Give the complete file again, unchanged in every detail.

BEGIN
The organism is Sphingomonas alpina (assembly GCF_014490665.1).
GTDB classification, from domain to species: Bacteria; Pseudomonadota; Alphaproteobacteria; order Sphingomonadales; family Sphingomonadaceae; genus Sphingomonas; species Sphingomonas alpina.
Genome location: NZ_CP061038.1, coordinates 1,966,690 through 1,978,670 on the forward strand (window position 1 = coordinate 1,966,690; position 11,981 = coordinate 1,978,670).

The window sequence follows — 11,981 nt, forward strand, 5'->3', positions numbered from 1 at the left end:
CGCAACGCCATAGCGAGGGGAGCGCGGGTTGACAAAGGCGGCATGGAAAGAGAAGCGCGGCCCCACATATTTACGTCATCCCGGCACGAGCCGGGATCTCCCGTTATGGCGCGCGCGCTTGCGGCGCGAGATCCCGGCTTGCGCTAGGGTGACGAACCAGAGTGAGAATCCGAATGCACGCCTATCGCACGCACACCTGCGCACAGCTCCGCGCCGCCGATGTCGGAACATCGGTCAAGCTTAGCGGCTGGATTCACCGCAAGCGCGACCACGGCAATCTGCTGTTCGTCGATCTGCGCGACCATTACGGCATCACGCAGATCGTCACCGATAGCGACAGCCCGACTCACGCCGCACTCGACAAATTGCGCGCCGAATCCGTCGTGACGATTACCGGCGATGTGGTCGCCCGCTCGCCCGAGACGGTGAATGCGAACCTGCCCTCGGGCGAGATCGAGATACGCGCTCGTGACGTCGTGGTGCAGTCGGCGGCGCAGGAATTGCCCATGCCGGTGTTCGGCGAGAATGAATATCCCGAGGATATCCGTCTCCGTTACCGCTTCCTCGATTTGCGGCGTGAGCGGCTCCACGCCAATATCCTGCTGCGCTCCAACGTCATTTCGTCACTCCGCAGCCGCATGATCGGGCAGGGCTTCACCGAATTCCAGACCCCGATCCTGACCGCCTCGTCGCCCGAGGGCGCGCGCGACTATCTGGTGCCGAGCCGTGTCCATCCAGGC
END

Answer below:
The organism is Sphingomonas alpina (assembly GCF_014490665.1).
GTDB classification, from domain to species: Bacteria; Pseudomonadota; Alphaproteobacteria; order Sphingomonadales; family Sphingomonadaceae; genus Sphingomonas; species Sphingomonas alpina.
Genome location: NZ_CP061038.1, coordinates 1,966,690 through 1,978,670 on the forward strand (window position 1 = coordinate 1,966,690; position 11,981 = coordinate 1,978,670).

The window sequence follows — 11,981 nt, forward strand, 5'->3', positions numbered from 1 at the left end:
CGCAACGCCATAGCGAGGGGAGCGCGGGTTGACAAAGGCGGCATGGAAAGAGAAGCGCGGCCCCACATATTTACGTCATCCCGGCACGAGCCGGGATCTCCCGTTATGGCGCGCGCGCTTGCGGCGCGAGATCCCGGCTTGCGCTAGGGTGACGAACCAGAGTGAGAATCCGAATGCACGCCTATCGCACGCACACCTGCGCACAGCTCCGCGCCGCCGATGTCGGAACATCGGTCAAGCTTAGCGGCTGGATTCACCGCAAGCGCGACCACGGCAATCTGCTGTTCGTCGATCTGCGCGACCATTACGGCATCACGCAGATCGTCACCGATAGCGACAGCCCGACTCACGCCGCACTCGACAAATTGCGCGCCGAATCCGTCGTGACGATTACCGGCGATGTGGTCGCCCGCTCGCCCGAGACGGTGAATGCGAACCTGCCCTCGGGCGAGATCGAGATACGCGCTCGTGACGTCGTGGTGCAGTCGGCGGCGCAGGAATTGCCCATGCCGGTGTTCGGCGAGAATGAATATCCCGAGGATATCCGTCTCCGTTACCGCTTCCTCGATTTGCGGCGTGAGCGGCTCCACGCCAATATCCTGCTGCGCTCCAACGTCATTTCGTCACTCCGCAGCCGCATGATCGGGCAGGGCTTCACCGAATTCCAGACCCCGATCCTGACCGCCTCGTCGCCCGAGGGCGCGCGCGACTATCTGGTGCCGAGCCGTGTCCATCCAGGC